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Background knowledge ๐Ÿง 


  • Inflammation of hair follicles.
  • Can occur anywhere on the body where hair is present.
  • Commonly affects areas like the face, scalp, thighs, and buttocks.


  • Affects people of all ages.
  • Common in individuals with diabetes or immunocompromised states.
  • Increased prevalence in those who shave or wax regularly.

Aetiology and pathophysiology

  • Typically caused by bacterial infection, commonly Staphylococcus aureus.
  • Can also be due to fungal or viral infections.
  • Non-infectious causes include chemical irritation, mechanical irritation from shaving.
  • Pathophysiology involves inflammation around hair follicle leading to pustule formation.

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Clinical Features ๐ŸŒก๏ธ


  • Itching or burning sensation in affected areas.
  • Pain or tenderness around hair follicles.
  • Clusters of small red bumps or white-headed pimples around hair follicles.
  • In severe cases, large swollen bumps or boils can form.


  • Red, inflamed follicles.
  • Pus-filled blisters that may break and crust over.
  • Formation of crusts or scabs over follicular lesions.
  • In chronic cases, darkened skin (hyperpigmentation) or scarring.

Investigations ๐Ÿงช


  • Clinical diagnosis primarily based on history and examination.
  • Swab of pustule for bacterial culture and sensitivity if infection is severe or recurrent.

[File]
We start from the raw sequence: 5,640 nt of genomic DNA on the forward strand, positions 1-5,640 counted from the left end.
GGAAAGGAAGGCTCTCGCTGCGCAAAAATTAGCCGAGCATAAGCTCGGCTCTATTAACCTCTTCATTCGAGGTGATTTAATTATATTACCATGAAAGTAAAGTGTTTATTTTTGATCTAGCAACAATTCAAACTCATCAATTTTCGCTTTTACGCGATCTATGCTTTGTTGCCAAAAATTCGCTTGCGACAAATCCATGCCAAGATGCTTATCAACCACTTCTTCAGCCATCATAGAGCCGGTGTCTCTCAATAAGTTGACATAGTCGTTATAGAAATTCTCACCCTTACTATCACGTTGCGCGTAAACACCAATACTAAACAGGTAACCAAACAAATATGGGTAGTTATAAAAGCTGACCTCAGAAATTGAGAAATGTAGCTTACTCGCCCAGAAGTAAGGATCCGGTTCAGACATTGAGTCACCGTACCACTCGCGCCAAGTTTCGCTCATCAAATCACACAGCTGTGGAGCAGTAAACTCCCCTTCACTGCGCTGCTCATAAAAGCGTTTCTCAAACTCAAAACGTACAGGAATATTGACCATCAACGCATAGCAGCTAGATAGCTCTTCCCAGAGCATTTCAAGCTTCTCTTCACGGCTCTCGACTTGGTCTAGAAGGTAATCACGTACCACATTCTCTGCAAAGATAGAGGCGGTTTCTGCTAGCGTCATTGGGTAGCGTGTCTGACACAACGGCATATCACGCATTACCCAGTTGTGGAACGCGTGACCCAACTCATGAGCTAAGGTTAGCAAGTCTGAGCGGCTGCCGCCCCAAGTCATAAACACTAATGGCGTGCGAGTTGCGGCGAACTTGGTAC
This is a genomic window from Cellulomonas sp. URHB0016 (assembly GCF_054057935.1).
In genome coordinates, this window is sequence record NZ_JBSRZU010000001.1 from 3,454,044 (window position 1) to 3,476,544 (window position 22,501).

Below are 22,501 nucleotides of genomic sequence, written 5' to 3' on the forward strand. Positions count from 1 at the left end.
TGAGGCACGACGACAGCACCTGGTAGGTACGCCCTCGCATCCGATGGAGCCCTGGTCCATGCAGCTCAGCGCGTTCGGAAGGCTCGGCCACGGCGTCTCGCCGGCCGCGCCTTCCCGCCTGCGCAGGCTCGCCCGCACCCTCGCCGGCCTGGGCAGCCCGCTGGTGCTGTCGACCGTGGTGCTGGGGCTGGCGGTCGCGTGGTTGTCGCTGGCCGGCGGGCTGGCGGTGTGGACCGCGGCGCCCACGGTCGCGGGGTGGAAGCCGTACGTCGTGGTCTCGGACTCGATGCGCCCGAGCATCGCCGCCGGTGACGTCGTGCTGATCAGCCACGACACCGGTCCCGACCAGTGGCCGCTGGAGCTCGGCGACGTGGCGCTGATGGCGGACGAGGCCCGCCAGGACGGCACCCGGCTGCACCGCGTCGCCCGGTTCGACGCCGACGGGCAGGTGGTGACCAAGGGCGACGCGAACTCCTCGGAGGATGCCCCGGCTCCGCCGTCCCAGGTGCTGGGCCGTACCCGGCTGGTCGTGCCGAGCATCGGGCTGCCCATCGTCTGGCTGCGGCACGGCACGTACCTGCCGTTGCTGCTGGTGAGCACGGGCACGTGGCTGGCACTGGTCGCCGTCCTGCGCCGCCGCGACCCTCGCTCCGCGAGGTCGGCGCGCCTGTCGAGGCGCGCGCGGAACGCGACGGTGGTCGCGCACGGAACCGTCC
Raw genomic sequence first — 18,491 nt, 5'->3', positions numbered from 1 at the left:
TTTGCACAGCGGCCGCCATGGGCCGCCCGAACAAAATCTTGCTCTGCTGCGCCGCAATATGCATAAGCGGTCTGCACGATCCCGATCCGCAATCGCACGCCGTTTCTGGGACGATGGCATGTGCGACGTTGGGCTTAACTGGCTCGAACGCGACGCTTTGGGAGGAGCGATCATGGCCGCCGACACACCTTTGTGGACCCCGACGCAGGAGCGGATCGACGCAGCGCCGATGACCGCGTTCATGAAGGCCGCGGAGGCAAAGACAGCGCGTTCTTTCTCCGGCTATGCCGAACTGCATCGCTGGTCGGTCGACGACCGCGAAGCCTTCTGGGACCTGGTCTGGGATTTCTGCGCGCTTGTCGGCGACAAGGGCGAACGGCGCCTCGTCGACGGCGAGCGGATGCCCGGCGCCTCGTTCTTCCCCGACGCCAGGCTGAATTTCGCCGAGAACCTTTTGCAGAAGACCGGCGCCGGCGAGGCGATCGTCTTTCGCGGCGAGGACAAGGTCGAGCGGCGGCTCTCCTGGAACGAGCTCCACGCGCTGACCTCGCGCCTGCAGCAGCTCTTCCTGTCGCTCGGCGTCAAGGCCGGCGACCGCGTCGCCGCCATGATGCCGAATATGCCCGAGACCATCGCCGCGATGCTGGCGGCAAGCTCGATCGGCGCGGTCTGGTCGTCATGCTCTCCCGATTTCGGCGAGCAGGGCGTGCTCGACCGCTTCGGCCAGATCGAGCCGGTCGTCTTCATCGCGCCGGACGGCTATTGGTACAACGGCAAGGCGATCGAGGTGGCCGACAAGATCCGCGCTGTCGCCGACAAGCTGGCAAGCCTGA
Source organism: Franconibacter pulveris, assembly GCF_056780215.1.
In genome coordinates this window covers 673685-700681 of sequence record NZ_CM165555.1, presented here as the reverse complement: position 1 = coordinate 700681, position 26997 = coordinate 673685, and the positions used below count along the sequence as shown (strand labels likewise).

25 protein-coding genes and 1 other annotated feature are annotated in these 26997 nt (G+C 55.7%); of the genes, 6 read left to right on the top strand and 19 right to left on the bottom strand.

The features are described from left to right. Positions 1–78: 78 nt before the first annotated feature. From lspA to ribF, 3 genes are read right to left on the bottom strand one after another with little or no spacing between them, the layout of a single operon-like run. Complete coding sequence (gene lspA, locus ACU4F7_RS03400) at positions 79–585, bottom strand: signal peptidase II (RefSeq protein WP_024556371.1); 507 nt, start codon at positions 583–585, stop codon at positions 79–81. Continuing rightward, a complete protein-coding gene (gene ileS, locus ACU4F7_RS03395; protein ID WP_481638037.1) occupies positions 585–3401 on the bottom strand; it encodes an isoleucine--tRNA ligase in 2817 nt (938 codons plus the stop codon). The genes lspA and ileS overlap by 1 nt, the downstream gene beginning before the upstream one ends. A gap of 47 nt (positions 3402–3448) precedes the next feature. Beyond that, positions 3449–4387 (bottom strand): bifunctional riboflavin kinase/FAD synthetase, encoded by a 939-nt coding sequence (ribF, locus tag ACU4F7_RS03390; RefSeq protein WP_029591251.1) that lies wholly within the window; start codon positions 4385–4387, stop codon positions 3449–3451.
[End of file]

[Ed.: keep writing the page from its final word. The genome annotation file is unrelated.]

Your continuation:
• Skin scraping for fungal culture if fungal folliculitis is suspected.
  • Blood tests and imaging rarely required, unless there are signs of systemic infection.

Management ๐Ÿฅผ


  • Good hygiene: Regular washing with antibacterial soap.
  • Topical antibiotics: Mupirocin or clindamycin for mild bacterial folliculitis.
  • Oral antibiotics: For more severe infections (e.g., flucloxacillin).
  • Antifungal treatments: Topical or oral antifungals for fungal folliculitis.
  • Avoid shaving the affected area until symptoms resolve.


  • Recurrent or chronic folliculitis.
  • Furunculosis (boils).
  • Scarring and post-inflammatory hyperpigmentation.
  • Secondary bacterial infections.
  • Cellulitis if infection spreads to surrounding skin.


  • Generally good with appropriate treatment.
  • Most cases resolve without complications.
  • Chronic or recurrent cases may require long-term management.
  • Patient education on prevention can reduce recurrence.

Key points

  • Maintain good hygiene to prevent folliculitis.
  • Topical treatments are effective for mild cases.
  • Oral antibiotics may be needed for severe or recurrent cases.
  • Consider non-infectious causes in differential diagnosis.
  • Educate patients on proper shaving techniques to prevent pseudofolliculitis barbae.


  • British Association of Dermatologists (BAD). Folliculitis – Patient Information Leaflet.
  • NHS UK. Folliculitis Overview and Treatment.
  • BMJ Best Practice. Folliculitis – Diagnosis and Management.
  • Clinical Dermatology by Thomas P. Habif.
  • Dermatology: An Illustrated Colour Text by David Gawkrodger.

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